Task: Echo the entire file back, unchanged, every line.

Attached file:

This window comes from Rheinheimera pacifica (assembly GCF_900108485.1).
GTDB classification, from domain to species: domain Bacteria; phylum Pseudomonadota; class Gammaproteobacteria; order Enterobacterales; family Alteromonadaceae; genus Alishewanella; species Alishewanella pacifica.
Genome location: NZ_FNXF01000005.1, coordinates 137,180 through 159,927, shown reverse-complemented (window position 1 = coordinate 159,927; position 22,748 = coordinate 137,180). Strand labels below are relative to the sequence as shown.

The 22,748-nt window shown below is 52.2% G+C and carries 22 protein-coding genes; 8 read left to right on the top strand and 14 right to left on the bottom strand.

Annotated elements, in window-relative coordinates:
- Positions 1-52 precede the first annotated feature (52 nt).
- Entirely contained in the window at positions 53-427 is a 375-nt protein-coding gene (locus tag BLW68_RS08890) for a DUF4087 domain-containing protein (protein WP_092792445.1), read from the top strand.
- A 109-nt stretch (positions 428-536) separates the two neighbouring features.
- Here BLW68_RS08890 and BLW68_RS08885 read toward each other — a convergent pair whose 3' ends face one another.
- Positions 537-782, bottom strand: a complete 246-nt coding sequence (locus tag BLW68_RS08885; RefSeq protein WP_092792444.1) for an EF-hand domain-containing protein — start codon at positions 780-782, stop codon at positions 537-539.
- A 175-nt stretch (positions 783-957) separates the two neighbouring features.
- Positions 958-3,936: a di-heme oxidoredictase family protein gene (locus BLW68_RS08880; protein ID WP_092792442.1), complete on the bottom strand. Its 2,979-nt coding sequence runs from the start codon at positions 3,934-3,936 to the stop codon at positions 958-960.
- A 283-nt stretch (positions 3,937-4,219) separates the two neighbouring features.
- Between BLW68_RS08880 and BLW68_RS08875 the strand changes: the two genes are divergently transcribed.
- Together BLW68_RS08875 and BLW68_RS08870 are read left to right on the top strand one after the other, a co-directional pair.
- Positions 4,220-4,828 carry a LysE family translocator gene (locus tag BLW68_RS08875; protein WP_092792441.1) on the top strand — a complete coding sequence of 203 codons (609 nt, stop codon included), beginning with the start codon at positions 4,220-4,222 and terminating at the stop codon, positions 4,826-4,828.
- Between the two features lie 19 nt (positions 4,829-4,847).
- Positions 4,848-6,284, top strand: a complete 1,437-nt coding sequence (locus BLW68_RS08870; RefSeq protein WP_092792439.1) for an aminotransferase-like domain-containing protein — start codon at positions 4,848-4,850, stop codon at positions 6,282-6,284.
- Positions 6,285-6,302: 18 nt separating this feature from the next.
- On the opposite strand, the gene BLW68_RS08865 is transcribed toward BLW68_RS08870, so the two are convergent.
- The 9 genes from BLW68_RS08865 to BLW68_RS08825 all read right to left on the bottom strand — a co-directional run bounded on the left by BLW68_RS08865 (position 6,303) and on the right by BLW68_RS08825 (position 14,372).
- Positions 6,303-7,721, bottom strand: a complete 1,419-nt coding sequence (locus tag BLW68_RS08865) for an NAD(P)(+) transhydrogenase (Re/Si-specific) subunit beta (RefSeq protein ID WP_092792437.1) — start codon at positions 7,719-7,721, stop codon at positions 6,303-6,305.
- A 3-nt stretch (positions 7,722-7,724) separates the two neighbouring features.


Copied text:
This window comes from Rheinheimera pacifica (assembly GCF_900108485.1).
GTDB classification, from domain to species: domain Bacteria; phylum Pseudomonadota; class Gammaproteobacteria; order Enterobacterales; family Alteromonadaceae; genus Alishewanella; species Alishewanella pacifica.
Genome location: NZ_FNXF01000005.1, coordinates 137,180 through 159,927, shown reverse-complemented (window position 1 = coordinate 159,927; position 22,748 = coordinate 137,180). Strand labels below are relative to the sequence as shown.

The 22,748-nt window shown below is 52.2% G+C and carries 22 protein-coding genes; 8 read left to right on the top strand and 14 right to left on the bottom strand.

Annotated elements, in window-relative coordinates:
- Positions 1-52 precede the first annotated feature (52 nt).
- Entirely contained in the window at positions 53-427 is a 375-nt protein-coding gene (locus tag BLW68_RS08890) for a DUF4087 domain-containing protein (protein WP_092792445.1), read from the top strand.
- A 109-nt stretch (positions 428-536) separates the two neighbouring features.
- Here BLW68_RS08890 and BLW68_RS08885 read toward each other — a convergent pair whose 3' ends face one another.
- Positions 537-782, bottom strand: a complete 246-nt coding sequence (locus tag BLW68_RS08885; RefSeq protein WP_092792444.1) for an EF-hand domain-containing protein — start codon at positions 780-782, stop codon at positions 537-539.
- A 175-nt stretch (positions 783-957) separates the two neighbouring features.
- Positions 958-3,936: a di-heme oxidoredictase family protein gene (locus BLW68_RS08880; protein ID WP_092792442.1), complete on the bottom strand. Its 2,979-nt coding sequence runs from the start codon at positions 3,934-3,936 to the stop codon at positions 958-960.
- A 283-nt stretch (positions 3,937-4,219) separates the two neighbouring features.
- Between BLW68_RS08880 and BLW68_RS08875 the strand changes: the two genes are divergently transcribed.
- Together BLW68_RS08875 and BLW68_RS08870 are read left to right on the top strand one after the other, a co-directional pair.
- Positions 4,220-4,828 carry a LysE family translocator gene (locus tag BLW68_RS08875; protein WP_092792441.1) on the top strand — a complete coding sequence of 203 codons (609 nt, stop codon included), beginning with the start codon at positions 4,220-4,222 and terminating at the stop codon, positions 4,826-4,828.
- Between the two features lie 19 nt (positions 4,829-4,847).
- Positions 4,848-6,284, top strand: a complete 1,437-nt coding sequence (locus BLW68_RS08870; RefSeq protein WP_092792439.1) for an aminotransferase-like domain-containing protein — start codon at positions 4,848-4,850, stop codon at positions 6,282-6,284.
- Positions 6,285-6,302: 18 nt separating this feature from the next.
- On the opposite strand, the gene BLW68_RS08865 is transcribed toward BLW68_RS08870, so the two are convergent.
- The 9 genes from BLW68_RS08865 to BLW68_RS08825 all read right to left on the bottom strand — a co-directional run bounded on the left by BLW68_RS08865 (position 6,303) and on the right by BLW68_RS08825 (position 14,372).
- Positions 6,303-7,721, bottom strand: a complete 1,419-nt coding sequence (locus tag BLW68_RS08865) for an NAD(P)(+) transhydrogenase (Re/Si-specific) subunit beta (RefSeq protein ID WP_092792437.1) — start codon at positions 7,719-7,721, stop codon at positions 6,303-6,305.
- A 3-nt stretch (positions 7,722-7,724) separates the two neighbouring features.